But the plane travelling at 880 ft/sec will cover a distance of 13.245 mi in 79.47 seconds. Hence, we can't
hit the plane with the shell on the way down.

We illustrate in the figure the various distances
involved. xh = 6.256 mi is position where we                   y
expect to hit the plane; xo = 20 mi is initial
position; xf = ?? is position of plane when we fire             vo
the shell. Since the plane will travel a distance of
(880)(33.03)/(5280) = 5.505 mi while the shell is
in the air, then xf = 6.256 + 5.505 = 11.76 mi                            xh           xf     xo
away.

Now the question is, "How long do we wait till the plane reaches xf? Taking the difference (20 - 11.76) and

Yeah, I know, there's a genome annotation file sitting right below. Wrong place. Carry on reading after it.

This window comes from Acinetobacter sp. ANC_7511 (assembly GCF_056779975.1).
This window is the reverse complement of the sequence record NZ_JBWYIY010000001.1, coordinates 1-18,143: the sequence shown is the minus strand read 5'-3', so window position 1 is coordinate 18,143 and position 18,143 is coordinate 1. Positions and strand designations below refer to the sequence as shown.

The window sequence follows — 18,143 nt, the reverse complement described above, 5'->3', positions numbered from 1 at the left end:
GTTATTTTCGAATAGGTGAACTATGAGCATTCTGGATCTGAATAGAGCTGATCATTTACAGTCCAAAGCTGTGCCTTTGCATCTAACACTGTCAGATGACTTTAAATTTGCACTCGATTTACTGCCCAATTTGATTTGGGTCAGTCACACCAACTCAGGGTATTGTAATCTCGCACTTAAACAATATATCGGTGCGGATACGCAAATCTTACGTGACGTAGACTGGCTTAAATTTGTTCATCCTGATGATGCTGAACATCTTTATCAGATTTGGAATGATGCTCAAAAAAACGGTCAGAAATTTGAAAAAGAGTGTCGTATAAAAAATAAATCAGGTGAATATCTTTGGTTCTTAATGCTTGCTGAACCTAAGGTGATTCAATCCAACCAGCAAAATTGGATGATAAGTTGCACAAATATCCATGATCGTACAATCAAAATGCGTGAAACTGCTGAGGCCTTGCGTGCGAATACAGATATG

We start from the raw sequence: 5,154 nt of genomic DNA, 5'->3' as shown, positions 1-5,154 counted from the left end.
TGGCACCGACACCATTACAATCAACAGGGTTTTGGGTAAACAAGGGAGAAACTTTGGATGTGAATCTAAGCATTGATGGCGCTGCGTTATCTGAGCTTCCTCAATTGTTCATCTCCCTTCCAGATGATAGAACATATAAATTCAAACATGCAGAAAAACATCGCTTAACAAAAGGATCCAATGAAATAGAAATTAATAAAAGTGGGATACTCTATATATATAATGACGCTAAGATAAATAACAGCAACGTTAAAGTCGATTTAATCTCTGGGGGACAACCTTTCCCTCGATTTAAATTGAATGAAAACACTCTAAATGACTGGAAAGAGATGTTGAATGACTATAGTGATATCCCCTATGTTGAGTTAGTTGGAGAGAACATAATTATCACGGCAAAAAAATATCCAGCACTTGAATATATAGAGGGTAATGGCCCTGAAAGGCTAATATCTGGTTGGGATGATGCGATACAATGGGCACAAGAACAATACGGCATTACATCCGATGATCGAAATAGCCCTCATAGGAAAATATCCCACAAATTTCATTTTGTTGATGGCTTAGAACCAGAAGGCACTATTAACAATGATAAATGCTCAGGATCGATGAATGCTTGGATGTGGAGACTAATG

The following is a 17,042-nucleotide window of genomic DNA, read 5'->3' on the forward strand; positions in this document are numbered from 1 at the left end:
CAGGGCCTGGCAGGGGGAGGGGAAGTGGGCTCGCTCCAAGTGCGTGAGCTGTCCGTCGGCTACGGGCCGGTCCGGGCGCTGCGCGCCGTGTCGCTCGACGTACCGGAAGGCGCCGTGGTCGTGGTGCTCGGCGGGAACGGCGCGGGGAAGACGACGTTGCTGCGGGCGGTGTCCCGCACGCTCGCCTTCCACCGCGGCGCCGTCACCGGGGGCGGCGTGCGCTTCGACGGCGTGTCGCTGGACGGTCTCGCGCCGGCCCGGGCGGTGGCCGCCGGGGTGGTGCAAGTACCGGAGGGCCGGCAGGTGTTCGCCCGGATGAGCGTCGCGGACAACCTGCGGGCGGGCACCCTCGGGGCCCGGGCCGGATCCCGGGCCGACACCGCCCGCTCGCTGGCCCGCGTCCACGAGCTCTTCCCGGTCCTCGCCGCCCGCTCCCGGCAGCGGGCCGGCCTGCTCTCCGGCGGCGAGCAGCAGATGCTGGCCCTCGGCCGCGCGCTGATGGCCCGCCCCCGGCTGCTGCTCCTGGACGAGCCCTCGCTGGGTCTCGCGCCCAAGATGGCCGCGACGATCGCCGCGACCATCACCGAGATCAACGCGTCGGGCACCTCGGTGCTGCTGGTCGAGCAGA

dividing by the planes speed, gives us 49.44 seconds. There is one other 'minor' question we should ask
ourselves. Where will the plane drop its bomb??? If it will release its bomb at a distance greater than the
11.76 miles then we better get the heck out of here!!! A falling bomb will have equations of motion given
by: (using CS with y=0 the ground)

xB(t) = 880 t     yB(t) = -(1/2)(32) t2 + 42,000 .

Hence, the time to 'fall" is:             yB(t') = 0 = -16 t'2 + 42,000  t' = 51.23 sec.

In this time the bomb travels a horizontal distance of (880)(51.23)/5280 = 8.54 mi. Thus the plane plans to
release its bomb when it is 8.54 miles from us. But we know, the plane will never reach this point. It will be
shot down 11.76 miles away!